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Kendal

"Pannus Mibi Panis" (Wool is our bread) is the ancient motto of Kendal, the southern gateway to the English Lake District. For centuries this was the centre of the region's wool trade. Kendal Green cloth was famous in Shakespeare's day and before. The history of the parish church goes back at least to the thirteenth century although the present building, one of the largest parish churches in England, dates mostly to the 18th century, being unusually wide with its five aisles.

The administrative town of the ancient county of Westmorland (although since 1974 incorporated into the new Cumbria) Kendal has long been a hive of activity. In fact its market charter was granted by King Richard I as far back as 1189.

In the 1950s and 60s before the building of the M6 motorway it became almost impossible to move around, in the summer months especially, as the main A6 North-South road passed through its heart. Also passing through the town is the River Kent, from which the town takes its name.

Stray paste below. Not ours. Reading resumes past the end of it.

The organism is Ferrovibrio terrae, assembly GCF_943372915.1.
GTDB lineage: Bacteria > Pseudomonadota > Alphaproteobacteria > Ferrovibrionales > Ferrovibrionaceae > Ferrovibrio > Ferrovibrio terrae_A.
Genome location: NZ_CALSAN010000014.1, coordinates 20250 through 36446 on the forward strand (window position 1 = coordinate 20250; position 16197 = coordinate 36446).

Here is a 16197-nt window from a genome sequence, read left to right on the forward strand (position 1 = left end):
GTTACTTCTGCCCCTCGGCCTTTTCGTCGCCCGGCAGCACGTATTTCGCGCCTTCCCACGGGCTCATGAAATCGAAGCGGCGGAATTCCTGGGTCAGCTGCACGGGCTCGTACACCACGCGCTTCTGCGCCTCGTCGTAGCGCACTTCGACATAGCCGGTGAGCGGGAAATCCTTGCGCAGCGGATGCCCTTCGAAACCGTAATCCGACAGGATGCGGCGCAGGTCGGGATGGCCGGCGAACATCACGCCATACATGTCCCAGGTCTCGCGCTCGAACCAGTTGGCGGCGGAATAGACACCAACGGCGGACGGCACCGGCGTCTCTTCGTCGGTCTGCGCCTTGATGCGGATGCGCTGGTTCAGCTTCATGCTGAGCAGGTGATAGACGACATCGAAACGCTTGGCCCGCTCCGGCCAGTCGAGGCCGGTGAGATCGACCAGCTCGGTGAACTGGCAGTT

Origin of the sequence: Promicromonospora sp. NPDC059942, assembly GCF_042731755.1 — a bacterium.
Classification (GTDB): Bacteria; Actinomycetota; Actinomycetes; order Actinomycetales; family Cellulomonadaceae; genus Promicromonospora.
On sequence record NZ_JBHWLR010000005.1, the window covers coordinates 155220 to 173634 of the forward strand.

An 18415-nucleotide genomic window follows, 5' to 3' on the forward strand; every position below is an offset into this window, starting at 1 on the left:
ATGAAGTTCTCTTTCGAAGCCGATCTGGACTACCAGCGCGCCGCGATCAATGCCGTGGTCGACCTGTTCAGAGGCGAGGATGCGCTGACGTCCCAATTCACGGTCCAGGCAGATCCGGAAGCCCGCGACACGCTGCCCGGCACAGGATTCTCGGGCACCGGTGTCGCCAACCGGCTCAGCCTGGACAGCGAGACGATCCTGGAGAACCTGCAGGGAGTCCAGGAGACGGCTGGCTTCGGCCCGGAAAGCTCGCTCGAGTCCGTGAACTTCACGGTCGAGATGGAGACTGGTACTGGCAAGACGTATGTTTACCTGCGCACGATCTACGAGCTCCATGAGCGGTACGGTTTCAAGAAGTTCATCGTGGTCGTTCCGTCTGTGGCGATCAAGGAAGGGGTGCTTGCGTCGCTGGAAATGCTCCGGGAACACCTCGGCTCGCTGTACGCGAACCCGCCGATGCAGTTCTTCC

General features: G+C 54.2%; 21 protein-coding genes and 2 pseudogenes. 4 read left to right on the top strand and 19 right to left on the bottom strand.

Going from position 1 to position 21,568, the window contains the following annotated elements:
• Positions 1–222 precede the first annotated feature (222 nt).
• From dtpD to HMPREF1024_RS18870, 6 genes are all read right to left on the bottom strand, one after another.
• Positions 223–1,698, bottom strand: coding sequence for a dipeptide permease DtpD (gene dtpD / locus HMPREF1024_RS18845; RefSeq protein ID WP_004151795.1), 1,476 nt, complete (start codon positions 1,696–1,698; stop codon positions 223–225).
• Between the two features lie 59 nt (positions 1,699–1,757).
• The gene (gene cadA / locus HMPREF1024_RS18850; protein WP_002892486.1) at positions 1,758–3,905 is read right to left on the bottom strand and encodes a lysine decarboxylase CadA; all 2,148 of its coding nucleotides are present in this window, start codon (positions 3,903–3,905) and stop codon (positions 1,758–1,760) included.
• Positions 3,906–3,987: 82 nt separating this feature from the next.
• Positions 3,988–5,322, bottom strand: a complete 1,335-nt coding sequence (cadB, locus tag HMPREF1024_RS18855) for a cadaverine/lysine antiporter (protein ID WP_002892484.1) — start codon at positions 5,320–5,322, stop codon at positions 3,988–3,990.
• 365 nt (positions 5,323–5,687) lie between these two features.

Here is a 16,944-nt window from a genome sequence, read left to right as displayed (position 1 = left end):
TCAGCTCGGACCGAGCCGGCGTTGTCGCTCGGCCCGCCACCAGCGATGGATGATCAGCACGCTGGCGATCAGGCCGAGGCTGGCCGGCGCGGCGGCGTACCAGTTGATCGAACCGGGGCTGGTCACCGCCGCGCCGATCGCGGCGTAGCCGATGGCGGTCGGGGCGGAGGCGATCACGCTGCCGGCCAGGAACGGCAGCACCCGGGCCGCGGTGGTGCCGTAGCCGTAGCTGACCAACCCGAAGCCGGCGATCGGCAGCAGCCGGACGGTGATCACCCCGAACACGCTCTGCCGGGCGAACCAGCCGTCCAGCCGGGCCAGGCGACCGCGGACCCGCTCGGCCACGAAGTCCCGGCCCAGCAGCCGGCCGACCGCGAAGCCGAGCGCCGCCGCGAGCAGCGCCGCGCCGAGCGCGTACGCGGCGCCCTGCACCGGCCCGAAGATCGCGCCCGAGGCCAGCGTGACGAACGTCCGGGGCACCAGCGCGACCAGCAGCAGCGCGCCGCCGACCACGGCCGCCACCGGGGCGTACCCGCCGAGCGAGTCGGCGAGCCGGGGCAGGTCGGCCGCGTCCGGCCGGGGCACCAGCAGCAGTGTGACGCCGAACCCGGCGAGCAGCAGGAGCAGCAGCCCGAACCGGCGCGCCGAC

Kendal may technically be outside the the Lake District National Park but there's no doubt that this is Lakeland. The Abbot Hall gallery and the Museum of Lakeland Life and Industry should not be missed by any Lake District enthusiast. Levens Hall and Sizergh Castle are nearby. And let's not forget that Kendal has its own castle on the hill. Kendal Castle is the reputed birthplace of Queen Katherine Parr, 6th wife of Henry VIII.

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